By Elianna Novitch
When asked what they want to be when they grow up, children’s answers can range from doctor or hairdresser to firefighter to superhero. For Glenn Townes, the answer was always “journalist.”
From a young age, the Daily Iowan alumnus has had a passion for journalism.
“People say to me frequently that ever since I was a child, the only thing I ever wanted to be was a journalist, writer, reporter,” Townes said. “That I’m doing it 40-some-odd years later, I think it just shows that once you determine and focus on doing something and you really put your mind to it, you can achieve anything.”
Townes has worked at a number of publications throughout his career in journalism, and he is now a senior contributing writer at the Network Journal — a business magazine and website based in New York — as well as a contributing writer for other publications, including Black Enterprise magazine, the South Jersey Journal, and US 1 News.
“My interest in journalism has always been from writing business and financial news, but working as a general-assignment [reporter] at different publications kind of gave me the background that I needed to later on in my career focus on business news and financial news,” Townes said.
During his time at the DI, Townes was a general-assignment reporter for two years, 1982-1984, helping cover the police beat and courts.
He also worked as one of the first editors of the UI African American student newspaper, the Challenger, in the early 1980s.
Townes graduated from the UI in 1986 with a B.A. in journalism and mass communication and a minor in English.
Some of his major accomplishments include being invited to speak as a Professional-in-Residence twice at the UI, in 2007 and 2016, and being awarded the Frank Allen Field Reporting Award by the Institute for Journalism & Natural Resources in July 2017.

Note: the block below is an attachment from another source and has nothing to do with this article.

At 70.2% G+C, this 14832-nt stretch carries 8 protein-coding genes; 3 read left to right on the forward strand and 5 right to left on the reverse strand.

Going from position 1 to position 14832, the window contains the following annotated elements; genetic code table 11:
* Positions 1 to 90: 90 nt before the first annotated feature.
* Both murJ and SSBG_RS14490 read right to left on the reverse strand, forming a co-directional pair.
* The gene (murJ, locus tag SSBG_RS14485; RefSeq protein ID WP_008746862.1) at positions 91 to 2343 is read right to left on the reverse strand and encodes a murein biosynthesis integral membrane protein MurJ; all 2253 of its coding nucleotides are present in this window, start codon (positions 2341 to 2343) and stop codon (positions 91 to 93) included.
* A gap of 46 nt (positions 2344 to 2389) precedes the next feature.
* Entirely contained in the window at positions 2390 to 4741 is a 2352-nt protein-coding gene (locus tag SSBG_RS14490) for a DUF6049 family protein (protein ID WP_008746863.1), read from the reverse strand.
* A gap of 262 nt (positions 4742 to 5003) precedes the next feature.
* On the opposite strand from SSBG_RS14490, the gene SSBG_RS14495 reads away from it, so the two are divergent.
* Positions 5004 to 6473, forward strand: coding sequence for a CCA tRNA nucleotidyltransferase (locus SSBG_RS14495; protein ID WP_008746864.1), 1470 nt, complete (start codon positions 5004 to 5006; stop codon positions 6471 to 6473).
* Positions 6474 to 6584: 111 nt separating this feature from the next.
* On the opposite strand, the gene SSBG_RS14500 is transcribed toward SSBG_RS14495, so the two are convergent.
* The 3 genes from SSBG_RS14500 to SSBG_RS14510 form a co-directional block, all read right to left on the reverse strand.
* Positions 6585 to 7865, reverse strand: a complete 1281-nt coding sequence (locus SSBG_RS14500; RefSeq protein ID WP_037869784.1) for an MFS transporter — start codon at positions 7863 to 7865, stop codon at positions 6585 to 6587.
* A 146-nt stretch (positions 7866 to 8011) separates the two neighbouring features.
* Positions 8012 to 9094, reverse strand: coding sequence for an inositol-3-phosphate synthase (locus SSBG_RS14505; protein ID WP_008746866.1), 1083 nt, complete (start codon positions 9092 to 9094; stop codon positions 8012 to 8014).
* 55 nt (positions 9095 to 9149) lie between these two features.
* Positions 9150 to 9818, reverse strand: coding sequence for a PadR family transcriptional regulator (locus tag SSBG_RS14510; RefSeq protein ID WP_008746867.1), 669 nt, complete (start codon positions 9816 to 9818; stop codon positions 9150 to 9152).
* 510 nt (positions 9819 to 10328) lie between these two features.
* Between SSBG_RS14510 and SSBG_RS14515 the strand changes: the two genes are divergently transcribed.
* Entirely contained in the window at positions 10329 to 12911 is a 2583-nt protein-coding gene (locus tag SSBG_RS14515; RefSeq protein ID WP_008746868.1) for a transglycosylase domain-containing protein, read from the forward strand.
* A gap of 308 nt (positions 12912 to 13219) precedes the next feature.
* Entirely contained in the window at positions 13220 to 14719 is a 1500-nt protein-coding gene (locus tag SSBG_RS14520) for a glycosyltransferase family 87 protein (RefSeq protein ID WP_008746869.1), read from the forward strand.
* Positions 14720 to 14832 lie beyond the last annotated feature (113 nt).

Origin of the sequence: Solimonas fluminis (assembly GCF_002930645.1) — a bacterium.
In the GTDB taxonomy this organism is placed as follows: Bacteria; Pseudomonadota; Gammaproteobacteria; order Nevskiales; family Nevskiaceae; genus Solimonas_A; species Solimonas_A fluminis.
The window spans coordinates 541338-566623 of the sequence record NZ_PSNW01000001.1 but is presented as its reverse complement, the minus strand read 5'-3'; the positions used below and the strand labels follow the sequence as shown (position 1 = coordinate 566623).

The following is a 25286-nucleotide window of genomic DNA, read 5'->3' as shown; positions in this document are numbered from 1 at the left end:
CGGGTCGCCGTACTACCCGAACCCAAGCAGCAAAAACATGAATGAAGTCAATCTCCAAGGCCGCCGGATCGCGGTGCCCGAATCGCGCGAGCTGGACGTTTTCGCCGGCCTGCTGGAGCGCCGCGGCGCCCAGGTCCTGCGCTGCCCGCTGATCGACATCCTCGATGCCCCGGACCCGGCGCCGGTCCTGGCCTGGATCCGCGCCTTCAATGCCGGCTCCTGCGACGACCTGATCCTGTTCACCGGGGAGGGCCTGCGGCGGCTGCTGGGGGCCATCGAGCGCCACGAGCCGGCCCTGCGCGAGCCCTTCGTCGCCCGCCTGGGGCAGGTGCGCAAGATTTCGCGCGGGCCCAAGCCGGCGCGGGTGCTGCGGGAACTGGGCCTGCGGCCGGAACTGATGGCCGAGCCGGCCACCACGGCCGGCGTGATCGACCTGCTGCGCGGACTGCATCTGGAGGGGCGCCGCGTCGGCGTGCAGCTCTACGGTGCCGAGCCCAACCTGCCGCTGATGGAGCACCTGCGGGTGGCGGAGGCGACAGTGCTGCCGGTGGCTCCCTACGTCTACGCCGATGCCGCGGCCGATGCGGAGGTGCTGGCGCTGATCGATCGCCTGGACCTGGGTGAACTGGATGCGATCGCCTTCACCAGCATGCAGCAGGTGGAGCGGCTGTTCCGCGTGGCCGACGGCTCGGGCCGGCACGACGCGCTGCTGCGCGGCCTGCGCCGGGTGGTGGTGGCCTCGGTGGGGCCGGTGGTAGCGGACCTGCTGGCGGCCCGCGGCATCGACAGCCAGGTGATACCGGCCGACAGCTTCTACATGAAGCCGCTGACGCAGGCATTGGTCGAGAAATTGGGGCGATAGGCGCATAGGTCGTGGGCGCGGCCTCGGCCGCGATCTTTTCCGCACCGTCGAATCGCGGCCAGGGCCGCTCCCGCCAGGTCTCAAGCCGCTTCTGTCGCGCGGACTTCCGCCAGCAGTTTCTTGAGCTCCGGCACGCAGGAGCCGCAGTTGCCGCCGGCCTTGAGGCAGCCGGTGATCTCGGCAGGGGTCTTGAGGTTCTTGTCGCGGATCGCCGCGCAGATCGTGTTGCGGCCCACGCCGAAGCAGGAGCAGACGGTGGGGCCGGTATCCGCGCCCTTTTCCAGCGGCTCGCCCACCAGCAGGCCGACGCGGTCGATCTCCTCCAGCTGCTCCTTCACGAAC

“The award will enable me to travel to Cuba in the coming months to write in-depth articles regarding the plight of Cuban farmers and their alliance with African-American farmers,” Townes said in an email. “In addition, the organization awarded me a reporting fellowship in April 2017 to cover the Flint, Michigan, water crisis. I was able to publish several articles from my stay in Flint, including one story that was an exclusive and picked up by the national wire services … a major coup for a journalist.”
In his 30-plus years since his time as a journalism student at the UI, Townes said, he has seen the journalism industry change enormously.
“Nowadays, everyone is tied to a cellphone or laptop and prefers to get news instantaneously,” he said in an email. “While I don’t condemn the concept, I think it deters journalists and writers from becoming more entrenched when writing a story. I think relevant details and other salient points of an interview with a subject may be overlooked or dismissed for the sake of immediacy.”
He said that he doesn’t regret pursuing a career in journalism.
“I can honestly say that I’m doing what I’ve always wanted to do — be a journalist,” Townes said. “I followed my passion and not the money. No regrets, no regrets.”